Lines of Practice: A Practice-Centered Theory of Interest Relationships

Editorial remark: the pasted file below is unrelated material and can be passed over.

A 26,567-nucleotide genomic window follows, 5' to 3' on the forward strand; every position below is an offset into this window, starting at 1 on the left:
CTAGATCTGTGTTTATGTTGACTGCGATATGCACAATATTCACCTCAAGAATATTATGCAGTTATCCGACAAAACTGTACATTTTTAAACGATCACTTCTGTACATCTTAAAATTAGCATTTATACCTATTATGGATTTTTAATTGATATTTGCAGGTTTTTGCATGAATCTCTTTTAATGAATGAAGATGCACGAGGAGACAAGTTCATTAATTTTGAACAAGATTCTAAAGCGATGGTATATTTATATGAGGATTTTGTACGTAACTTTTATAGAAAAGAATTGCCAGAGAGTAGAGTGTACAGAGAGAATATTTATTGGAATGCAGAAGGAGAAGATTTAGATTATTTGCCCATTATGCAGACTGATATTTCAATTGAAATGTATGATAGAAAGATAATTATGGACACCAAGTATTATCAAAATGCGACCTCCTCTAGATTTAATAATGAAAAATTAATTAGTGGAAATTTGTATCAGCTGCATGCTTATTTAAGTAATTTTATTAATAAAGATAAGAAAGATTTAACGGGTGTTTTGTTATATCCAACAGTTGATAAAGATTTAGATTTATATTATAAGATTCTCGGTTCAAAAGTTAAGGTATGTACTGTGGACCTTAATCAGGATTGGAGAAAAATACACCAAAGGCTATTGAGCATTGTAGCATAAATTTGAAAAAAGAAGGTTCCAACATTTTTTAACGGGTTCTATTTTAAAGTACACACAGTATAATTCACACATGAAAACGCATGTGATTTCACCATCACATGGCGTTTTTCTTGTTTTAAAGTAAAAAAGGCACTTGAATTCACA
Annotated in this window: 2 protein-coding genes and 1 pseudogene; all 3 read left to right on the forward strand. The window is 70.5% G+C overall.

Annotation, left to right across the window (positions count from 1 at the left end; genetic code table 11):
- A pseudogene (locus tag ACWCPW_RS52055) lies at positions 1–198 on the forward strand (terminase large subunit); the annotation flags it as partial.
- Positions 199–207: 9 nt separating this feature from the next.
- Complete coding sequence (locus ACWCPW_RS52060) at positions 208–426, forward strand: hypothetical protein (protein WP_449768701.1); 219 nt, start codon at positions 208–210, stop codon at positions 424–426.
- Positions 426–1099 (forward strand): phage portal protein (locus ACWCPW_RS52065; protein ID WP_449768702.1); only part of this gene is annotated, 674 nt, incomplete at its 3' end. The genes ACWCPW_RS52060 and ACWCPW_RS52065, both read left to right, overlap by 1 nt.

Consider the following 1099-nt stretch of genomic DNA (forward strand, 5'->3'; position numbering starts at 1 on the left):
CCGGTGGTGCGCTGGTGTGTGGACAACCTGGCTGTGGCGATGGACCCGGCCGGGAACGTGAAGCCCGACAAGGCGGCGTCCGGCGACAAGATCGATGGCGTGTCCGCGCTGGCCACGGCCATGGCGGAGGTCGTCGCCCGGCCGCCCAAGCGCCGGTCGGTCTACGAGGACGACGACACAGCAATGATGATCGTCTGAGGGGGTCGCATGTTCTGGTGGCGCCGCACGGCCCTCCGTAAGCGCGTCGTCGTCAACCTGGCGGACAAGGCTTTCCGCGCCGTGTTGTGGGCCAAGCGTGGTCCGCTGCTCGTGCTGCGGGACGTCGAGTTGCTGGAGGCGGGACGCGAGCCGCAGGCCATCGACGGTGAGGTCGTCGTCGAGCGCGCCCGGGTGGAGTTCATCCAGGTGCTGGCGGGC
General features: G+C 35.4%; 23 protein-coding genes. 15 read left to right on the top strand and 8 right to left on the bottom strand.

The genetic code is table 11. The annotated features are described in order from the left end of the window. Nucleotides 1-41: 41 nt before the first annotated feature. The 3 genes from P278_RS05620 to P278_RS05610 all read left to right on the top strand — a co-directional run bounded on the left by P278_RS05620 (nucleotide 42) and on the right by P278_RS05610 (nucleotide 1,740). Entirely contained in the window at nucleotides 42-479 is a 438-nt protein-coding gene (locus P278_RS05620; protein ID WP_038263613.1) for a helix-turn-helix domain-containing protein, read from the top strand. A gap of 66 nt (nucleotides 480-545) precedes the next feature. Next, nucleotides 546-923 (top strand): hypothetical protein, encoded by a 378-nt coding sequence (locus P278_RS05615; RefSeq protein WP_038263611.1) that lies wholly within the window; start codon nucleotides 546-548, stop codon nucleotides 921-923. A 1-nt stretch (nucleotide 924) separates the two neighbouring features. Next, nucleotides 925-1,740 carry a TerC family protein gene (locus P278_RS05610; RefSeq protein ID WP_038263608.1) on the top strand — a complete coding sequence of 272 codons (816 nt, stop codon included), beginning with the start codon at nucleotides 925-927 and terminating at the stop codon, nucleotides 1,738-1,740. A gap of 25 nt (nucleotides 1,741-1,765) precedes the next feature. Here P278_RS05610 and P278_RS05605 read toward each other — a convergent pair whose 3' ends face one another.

Based on a three-year-long ethnography of the hobby of model rocketry, I present a practice-centered theory of interest relationships—that is, the pattern of long-term, self-motivated engagement in open-ended practices that has been theorized under the concept of individual interests. In contrast to extant theories of individual interests, in which persistent engagement is pegged to a topic-specific relationship (e.g., a model rocketeer has an interest in the topic of rocketry, broadly conceived), I propose that persistence in a practice of interest is best understood in terms of what I call lines of practice. A line of practice is a distinctive, recurrent pattern of long-term engagement in a person's practice participation. Any line of practice entails a set of closely interrelated activities that are defined by two structural elements: preferences and conditions of practice. Preferences refer to the deep, long-term goals, values, and beliefs that a person develops in the practice, whereas conditions of practice refer to the constraints and affordances impinging on the person's practice (e.g., socioeconomic status and the norms of practice sites). A line of practice can thus be seen in the distinctive ways that a person's preferences are attuned, over the long haul, to specific conditions of practice, and how preferences cluster to form any single line. I show how persistent engagement can be understood in terms of the birth, death, and changes to a person's lines of practice and describe how this formulation broadens current theories of individual interests.
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